However, he again cautioned me to keep still on the question of money.
The next morning when we went out to the corral, Mr. Harris again said, "Why dont you load up your car? After the first four heifers which Winterton has selected at $150.00 each, you can have the balance at $125.00 each."
In reply to Mr. Harriss offer I said, "Mr. Harris, I would like more of these heifers but I have not the money to pay for them." Mr. Harris replied, "My boy, your face looks good to me, and you can have all the heifers you want. You can sign a note for them."
Before leaving home, Moroni and Fred had said they did not want to buy any registered heifers, so I dared not to buy too many. But I said, "Mr. Harris, at your offer I will take a total of ten head of heifers." Bishop Ritchie then spoke up and said, "I will take eight heifers." When we arrived home with the heifers the Bishop contended that we should divide the heifers taking 9 head each. I asked him why he did not make up his mind while in Missouri that he wanted more heifers and not ask me for one of mine. Also on arriving at home, Moroni and Fred insisted that they should have part of my heifers so our partnership business would be more easy to figure.
Bishop Ritchie and I drew cuts to see who would have first pick of the bulls. He won. I was then to have the first pick of the heifers. I used my best judgment and strategy in selecting the heifers I most wanted.
The next June, my son, Omni Overton was born. We named him Overton because of great respect I had for Overton Harris.
In the fall of 1914 when our first crop of calves were about six months old, we sold to John C. Whiting four heifer calves and then sold the balance of the heifer calves to Flint Dixon of Payson.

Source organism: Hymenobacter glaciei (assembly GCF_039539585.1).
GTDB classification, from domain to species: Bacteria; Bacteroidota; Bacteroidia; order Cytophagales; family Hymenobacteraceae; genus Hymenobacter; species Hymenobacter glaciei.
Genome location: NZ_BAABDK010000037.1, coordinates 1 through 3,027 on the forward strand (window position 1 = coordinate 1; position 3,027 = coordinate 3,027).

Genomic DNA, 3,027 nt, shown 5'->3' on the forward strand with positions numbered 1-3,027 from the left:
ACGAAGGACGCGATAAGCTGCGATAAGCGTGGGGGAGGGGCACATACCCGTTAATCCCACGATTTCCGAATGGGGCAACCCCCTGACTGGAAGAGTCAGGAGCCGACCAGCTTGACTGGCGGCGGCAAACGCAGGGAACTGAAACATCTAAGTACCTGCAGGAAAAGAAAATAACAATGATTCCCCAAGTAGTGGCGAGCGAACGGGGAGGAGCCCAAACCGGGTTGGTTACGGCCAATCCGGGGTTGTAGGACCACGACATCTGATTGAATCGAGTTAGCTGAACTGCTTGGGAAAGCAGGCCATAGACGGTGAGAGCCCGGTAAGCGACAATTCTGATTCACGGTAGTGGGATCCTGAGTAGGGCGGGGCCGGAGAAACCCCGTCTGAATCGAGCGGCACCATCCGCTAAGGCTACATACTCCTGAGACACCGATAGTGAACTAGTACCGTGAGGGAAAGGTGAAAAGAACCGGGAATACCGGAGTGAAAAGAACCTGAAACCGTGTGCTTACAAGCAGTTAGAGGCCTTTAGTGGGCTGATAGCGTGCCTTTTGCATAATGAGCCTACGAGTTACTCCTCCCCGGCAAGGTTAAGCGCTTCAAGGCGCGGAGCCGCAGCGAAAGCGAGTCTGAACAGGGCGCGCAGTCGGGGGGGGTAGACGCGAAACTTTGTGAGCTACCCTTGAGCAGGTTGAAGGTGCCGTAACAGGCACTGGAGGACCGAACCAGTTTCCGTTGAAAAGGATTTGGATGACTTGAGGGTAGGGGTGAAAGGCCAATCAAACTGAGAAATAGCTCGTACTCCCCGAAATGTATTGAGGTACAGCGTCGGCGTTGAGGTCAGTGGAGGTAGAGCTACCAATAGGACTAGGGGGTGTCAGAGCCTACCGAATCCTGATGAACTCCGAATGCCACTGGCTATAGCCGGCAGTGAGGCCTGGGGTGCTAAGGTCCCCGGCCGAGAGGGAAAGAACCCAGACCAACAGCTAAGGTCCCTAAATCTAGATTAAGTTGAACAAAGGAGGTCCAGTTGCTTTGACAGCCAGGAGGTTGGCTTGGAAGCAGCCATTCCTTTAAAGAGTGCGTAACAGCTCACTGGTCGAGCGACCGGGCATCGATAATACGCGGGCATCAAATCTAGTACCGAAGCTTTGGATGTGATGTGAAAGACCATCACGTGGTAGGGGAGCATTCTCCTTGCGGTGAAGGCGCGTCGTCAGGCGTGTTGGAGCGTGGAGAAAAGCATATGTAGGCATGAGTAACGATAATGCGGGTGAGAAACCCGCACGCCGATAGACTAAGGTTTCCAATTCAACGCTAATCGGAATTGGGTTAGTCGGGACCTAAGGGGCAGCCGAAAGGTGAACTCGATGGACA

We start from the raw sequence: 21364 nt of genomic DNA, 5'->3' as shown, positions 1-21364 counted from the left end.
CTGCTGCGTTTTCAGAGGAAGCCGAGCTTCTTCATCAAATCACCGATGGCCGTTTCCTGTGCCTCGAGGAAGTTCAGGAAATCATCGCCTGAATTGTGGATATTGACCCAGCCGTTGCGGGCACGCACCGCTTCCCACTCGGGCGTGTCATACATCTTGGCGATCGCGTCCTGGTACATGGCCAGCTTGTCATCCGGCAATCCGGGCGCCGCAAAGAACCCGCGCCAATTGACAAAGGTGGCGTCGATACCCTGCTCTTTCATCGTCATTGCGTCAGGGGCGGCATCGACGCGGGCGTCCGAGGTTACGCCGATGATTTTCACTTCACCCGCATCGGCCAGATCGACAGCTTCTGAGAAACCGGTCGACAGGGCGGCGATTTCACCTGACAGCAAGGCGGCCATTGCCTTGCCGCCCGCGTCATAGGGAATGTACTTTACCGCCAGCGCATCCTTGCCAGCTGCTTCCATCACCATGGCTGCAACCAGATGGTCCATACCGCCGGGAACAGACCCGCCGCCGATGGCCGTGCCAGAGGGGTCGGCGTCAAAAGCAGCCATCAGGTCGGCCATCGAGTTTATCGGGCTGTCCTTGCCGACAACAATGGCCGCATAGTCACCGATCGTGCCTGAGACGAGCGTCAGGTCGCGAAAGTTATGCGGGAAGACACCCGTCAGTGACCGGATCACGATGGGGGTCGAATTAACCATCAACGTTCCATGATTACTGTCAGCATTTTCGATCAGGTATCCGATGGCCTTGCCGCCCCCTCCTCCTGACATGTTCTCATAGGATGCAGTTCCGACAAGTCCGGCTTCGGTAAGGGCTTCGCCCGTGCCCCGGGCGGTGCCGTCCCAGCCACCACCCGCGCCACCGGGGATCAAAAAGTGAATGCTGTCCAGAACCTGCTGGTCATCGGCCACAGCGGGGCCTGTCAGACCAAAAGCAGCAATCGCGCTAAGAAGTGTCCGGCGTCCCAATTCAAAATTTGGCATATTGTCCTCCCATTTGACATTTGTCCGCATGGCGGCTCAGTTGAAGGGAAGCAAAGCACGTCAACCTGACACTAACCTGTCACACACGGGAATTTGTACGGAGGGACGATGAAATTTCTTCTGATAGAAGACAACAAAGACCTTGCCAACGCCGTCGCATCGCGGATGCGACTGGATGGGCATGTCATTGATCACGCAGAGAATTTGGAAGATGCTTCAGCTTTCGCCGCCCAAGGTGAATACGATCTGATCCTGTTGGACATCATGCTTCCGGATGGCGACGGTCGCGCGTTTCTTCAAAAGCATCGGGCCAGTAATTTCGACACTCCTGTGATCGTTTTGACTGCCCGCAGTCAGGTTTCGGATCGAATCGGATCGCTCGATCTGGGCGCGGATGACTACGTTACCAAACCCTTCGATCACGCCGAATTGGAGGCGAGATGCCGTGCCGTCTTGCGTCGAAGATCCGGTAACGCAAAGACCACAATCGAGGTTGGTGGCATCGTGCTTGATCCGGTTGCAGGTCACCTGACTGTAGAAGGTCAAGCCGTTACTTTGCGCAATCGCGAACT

John C. Whiting also purchased the first bull calf born, at the price of $500.00. He was sired by Beau Morton and out of dam Princess G. by Repeater. He being the Grand Champion Bull of America.
That same fall of 1914, I went back to Nebraska and bought 20 head of yearling heifers from Thos. Mortimer of Madison Nebraska which afterwards were declared the Grand Champion car load of the show at Denver.
My reason for going to Thos. Mortimers ranch to buy I will here explain: At the Utah State Fair in Oct. 1914, we bought the Grand Champion Bull, Beau Morton, from Bill Henn, a bull dealer. He was bred by Q.E. Green of Genoa, Nebraska. Thos. Mortimer was the judge at the fair.
Before I bought the bull I questioned Thos. Mortimer about the breeding of the bull, Beau Morton, and also asked where I might get some good heifers. He recommended to me a number of breeders. I asked him if he was a breeder and he replied that he was. I asked him what he would sell me some heifers for.
He replied, "I will sell you yearling heifers better than these heifers shown at this State Fair for $150.00 per head. I told him I would go to Nebraska and call on him.
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